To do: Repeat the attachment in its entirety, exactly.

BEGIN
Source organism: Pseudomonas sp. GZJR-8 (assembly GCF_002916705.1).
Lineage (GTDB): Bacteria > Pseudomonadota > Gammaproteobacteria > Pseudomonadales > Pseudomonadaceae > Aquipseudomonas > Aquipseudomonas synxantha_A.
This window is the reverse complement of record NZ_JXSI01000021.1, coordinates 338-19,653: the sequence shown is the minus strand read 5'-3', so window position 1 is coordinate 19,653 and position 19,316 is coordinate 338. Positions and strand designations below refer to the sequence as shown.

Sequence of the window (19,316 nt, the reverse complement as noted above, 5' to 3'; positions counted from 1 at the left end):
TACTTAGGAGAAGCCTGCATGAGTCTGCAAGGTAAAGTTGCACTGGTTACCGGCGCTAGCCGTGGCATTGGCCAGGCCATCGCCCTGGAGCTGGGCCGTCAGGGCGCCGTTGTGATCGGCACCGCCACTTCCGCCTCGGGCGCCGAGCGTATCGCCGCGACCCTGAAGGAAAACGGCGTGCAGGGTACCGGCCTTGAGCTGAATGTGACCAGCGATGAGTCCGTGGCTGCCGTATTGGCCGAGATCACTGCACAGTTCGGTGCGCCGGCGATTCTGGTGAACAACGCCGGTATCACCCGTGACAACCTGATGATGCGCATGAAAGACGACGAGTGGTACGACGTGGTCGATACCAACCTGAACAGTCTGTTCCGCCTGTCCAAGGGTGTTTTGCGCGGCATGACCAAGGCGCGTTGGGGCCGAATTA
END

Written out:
Source organism: Pseudomonas sp. GZJR-8 (assembly GCF_002916705.1).
Lineage (GTDB): Bacteria > Pseudomonadota > Gammaproteobacteria > Pseudomonadales > Pseudomonadaceae > Aquipseudomonas > Aquipseudomonas synxantha_A.
This window is the reverse complement of record NZ_JXSI01000021.1, coordinates 338-19,653: the sequence shown is the minus strand read 5'-3', so window position 1 is coordinate 19,653 and position 19,316 is coordinate 338. Positions and strand designations below refer to the sequence as shown.

Sequence of the window (19,316 nt, the reverse complement as noted above, 5' to 3'; positions counted from 1 at the left end):
TACTTAGGAGAAGCCTGCATGAGTCTGCAAGGTAAAGTTGCACTGGTTACCGGCGCTAGCCGTGGCATTGGCCAGGCCATCGCCCTGGAGCTGGGCCGTCAGGGCGCCGTTGTGATCGGCACCGCCACTTCCGCCTCGGGCGCCGAGCGTATCGCCGCGACCCTGAAGGAAAACGGCGTGCAGGGTACCGGCCTTGAGCTGAATGTGACCAGCGATGAGTCCGTGGCTGCCGTATTGGCCGAGATCACTGCACAGTTCGGTGCGCCGGCGATTCTGGTGAACAACGCCGGTATCACCCGTGACAACCTGATGATGCGCATGAAAGACGACGAGTGGTACGACGTGGTCGATACCAACCTGAACAGTCTGTTCCGCCTGTCCAAGGGTGTTTTGCGCGGCATGACCAAGGCGCGTTGGGGCCGAATTA